Non UBC
DSpace
Voelker, Aaron
2016-06-08T05:01:25Z
2015-12-08T11:49
The modeling of neural systems often involves representing the temporal structure of a dynamic stimulus. We extend the methods of the Neural Engineering Framework (NEF) to generate recurrently connected populations of spiking neurons that compute functions across the history of a time-varying signal, in a biologically plausible neural network. To demonstrate the method, we propose a novel construction to approximate a pure delay, and use that approximation to build a network that represents a finite history (sliding window) of its input. Specifically, we solve for the state-space representation of a pure time-delay filter using Pade-approximants, and then map this system onto the dynamics of a recurrently connected population. The construction is robust to noisy inputs over a range of frequencies, and can be used with a variety of neuron models including: leaky integrate-and-fire, rectified linear, and Izhikevich neurons. Furthermore, we extend the approach to handle various models of the post-synaptic current (PSC), and characterize the effects of the PSC model on overall dynamics. Finally, we show that each delay may be modulated by an external input to scale the spacing of the sliding window on-the-fly. We demonstrate this by transforming the sliding window to compute filters that are linear (e.g., discrete Fourier transform) and nonlinear (e.g., mean squared power), with controllable frequency.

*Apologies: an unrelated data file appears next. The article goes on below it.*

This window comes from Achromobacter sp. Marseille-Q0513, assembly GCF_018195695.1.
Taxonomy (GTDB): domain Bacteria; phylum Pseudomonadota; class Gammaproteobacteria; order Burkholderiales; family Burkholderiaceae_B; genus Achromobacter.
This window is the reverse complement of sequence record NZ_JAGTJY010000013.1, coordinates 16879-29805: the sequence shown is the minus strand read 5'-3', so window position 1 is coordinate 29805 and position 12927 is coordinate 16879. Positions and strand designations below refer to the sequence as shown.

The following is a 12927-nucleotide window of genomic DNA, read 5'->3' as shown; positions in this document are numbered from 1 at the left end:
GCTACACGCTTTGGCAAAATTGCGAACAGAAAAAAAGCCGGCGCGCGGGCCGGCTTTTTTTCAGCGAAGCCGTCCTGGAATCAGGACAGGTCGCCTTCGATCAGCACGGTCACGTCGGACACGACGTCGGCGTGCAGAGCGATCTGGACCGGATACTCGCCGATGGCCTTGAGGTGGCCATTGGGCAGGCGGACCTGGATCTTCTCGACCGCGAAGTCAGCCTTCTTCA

https://circle.library.ubc.ca/rest/handle/2429/58257?expand=metadata
20 minutes
video/mp4
Author affiliation: University of Waterloo
Banff (Alta.)
10.14288/1.0304643
eng
Unreviewed
Vancouver : University of British Columbia Library
Banff International Research Station for Mathematical Innovation and Discovery
Attribution-NonCommercial-NoDerivatives 4.0 International
http://creativecommons.org/licenses/by-nc-nd/4.0/
Graduate
BIRS Workshop Lecture Videos (Banff, Alta)
Mathematics
Biology and other natural sciences
Probability theory and stochastic processes
Mathematical biology
Computing with temporal representations using recurrently connected populations of spiking neurons
Moving Image
http://hdl.handle.net/2429/58257